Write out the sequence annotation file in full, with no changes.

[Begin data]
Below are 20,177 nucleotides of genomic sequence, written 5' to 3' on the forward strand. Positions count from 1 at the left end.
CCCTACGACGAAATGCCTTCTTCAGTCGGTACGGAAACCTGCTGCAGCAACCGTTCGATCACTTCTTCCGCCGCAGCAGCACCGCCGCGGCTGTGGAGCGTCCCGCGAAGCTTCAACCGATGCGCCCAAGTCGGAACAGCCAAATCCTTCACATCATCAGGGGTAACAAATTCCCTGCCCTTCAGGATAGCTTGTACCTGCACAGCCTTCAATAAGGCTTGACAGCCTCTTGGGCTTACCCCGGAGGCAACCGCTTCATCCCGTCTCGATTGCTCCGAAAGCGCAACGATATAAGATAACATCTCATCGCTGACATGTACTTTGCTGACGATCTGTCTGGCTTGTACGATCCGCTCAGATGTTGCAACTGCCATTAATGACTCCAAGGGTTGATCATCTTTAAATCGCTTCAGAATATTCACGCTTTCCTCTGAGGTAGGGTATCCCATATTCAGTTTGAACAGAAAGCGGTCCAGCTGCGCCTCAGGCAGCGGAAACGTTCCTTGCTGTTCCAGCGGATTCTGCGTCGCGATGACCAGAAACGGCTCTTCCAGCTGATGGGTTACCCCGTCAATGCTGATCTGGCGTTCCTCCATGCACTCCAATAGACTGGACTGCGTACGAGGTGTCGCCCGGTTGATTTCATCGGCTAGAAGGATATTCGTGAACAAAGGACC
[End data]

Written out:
Below are 20,177 nucleotides of genomic sequence, written 5' to 3' on the forward strand. Positions count from 1 at the left end.
CCCTACGACGAAATGCCTTCTTCAGTCGGTACGGAAACCTGCTGCAGCAACCGTTCGATCACTTCTTCCGCCGCAGCAGCACCGCCGCGGCTGTGGAGCGTCCCGCGAAGCTTCAACCGATGCGCCCAAGTCGGAACAGCCAAATCCTTCACATCATCAGGGGTAACAAATTCCCTGCCCTTCAGGATAGCTTGTACCTGCACAGCCTTCAATAAGGCTTGACAGCCTCTTGGGCTTACCCCGGAGGCAACCGCTTCATCCCGTCTCGATTGCTCCGAAAGCGCAACGATATAAGATAACATCTCATCGCTGACATGTACTTTGCTGACGATCTGTCTGGCTTGTACGATCCGCTCAGATGTTGCAACTGCCATTAATGACTCCAAGGGTTGATCATCTTTAAATCGCTTCAGAATATTCACGCTTTCCTCTGAGGTAGGGTATCCCATATTCAGTTTGAACAGAAAGCGGTCCAGCTGCGCCTCAGGCAGCGGAAACGTTCCTTGCTGTTCCAGCGGATTCTGCGTCGCGATGACCAGAAACGGCTCTTCCAGCTGATGGGTTACCCCGTCAATGCTGATCTGGCGTTCCTCCATGCACTCCAATAGACTGGACTGCGTACGAGGTGTCGCCCGGTTGATTTCATCGGCTAGAAGGATATTCGTGAACAAAGGACC